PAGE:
The first attribute of the interactive exchange — turn-taking — is what distinguishes it from lectures, webinars, and to some extent, all-hands meetings. The second attribute — threading — enables the participants to efficiently and effectively develop ideas and solve problems collaboratively.

Indicators of the need for interaction

Interactive exchanges can be expensive. Because they require real-time connection between participants, the infrastructure involved can be pricey. Specifically, the more interactive media include videoconference, teleconference, and telephone. The less interactive media include text-based messaging such as text message, instant message, email, and snail mail. In between are wikis and other collaboration media.

But a factor that contributes even more to costs is the time of the people involved. During the conversation, they must be fully attentive to the conversation. They cannot (and should not) do anything else. This requirement creates opportunity costs and scheduling problems.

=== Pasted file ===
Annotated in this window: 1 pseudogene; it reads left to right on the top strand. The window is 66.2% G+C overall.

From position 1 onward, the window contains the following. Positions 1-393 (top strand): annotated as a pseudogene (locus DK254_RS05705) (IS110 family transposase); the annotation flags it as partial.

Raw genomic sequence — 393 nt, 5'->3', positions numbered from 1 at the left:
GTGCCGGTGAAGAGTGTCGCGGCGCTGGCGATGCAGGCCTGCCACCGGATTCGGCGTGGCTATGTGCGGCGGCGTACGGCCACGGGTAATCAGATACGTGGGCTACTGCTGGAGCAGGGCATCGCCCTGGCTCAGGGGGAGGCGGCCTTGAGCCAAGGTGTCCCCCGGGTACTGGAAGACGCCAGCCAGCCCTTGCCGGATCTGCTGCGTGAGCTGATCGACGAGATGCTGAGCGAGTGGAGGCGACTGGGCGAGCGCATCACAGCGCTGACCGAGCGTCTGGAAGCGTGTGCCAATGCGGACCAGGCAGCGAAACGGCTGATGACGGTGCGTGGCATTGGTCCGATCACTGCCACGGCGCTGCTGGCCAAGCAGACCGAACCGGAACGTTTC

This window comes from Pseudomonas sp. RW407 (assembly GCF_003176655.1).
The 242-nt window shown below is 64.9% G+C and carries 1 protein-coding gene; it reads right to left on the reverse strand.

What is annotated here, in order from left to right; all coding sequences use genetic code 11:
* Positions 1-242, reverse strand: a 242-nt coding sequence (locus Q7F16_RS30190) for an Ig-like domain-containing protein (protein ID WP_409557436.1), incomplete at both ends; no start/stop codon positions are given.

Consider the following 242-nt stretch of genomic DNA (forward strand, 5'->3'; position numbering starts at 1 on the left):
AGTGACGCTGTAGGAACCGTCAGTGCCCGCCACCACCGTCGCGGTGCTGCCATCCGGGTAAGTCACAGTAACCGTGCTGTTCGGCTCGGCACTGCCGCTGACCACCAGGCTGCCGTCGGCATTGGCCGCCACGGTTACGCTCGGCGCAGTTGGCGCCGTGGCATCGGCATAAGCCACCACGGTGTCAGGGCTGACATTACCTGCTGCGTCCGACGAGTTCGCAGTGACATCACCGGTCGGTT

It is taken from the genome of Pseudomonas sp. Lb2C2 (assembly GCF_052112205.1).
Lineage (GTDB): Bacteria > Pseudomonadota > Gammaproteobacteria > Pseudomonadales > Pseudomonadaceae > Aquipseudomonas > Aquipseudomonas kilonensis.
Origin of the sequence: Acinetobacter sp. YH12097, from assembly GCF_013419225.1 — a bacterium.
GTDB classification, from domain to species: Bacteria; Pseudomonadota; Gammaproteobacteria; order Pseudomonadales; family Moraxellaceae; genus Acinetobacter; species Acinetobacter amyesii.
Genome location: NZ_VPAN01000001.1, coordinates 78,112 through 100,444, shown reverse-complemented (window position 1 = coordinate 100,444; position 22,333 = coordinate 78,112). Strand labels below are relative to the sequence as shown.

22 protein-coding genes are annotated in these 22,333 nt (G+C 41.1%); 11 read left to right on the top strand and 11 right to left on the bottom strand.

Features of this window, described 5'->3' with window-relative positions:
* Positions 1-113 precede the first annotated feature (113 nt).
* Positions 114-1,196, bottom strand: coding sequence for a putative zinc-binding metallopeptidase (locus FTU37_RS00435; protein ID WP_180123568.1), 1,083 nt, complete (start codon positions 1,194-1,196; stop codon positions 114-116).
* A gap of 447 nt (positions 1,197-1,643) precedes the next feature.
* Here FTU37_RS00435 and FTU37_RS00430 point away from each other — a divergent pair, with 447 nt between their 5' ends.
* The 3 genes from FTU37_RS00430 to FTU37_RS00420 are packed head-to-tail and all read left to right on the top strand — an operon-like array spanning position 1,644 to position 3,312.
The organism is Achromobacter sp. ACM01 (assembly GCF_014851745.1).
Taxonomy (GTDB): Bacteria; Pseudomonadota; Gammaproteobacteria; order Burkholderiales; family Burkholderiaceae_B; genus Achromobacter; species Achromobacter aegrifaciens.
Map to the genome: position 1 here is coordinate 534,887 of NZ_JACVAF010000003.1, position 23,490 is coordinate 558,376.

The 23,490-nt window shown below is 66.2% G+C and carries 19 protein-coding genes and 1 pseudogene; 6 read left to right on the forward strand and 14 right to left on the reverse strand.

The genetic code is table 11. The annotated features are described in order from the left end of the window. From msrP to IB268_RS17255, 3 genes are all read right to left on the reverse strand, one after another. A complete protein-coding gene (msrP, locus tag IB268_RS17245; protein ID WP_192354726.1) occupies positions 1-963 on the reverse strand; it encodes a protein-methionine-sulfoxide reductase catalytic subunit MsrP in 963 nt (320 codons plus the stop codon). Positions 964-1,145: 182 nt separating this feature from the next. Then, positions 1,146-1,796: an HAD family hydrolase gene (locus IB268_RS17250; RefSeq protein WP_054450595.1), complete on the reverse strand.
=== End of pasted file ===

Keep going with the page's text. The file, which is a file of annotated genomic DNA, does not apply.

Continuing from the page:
For these reasons, we use interactive exchanges sparingly. To do that we need to know the indicators that an interactive exchange is needed and justified. There are many such indicators, but three stand out in my experience.

Controversial subject matter
Controversies require resolution, and resolution requires debate, which is an inherently interactive activity. A medium that supports interaction well is a necessary prerequisite for resolving controversies. Choosing a medium that doesn't support interaction well is equivalent to stifling debate. It risks a poor outcome.
Uneven distribution of relevant knowledge
When relevant knowledge is distributed unevenly, those who lack the knowledge are likely to be asking questions of those who possess it. These exchanges are inherently interactive. There are actually two objectives. The group must both distribute knowledge and drive out misconceptions and prejudice.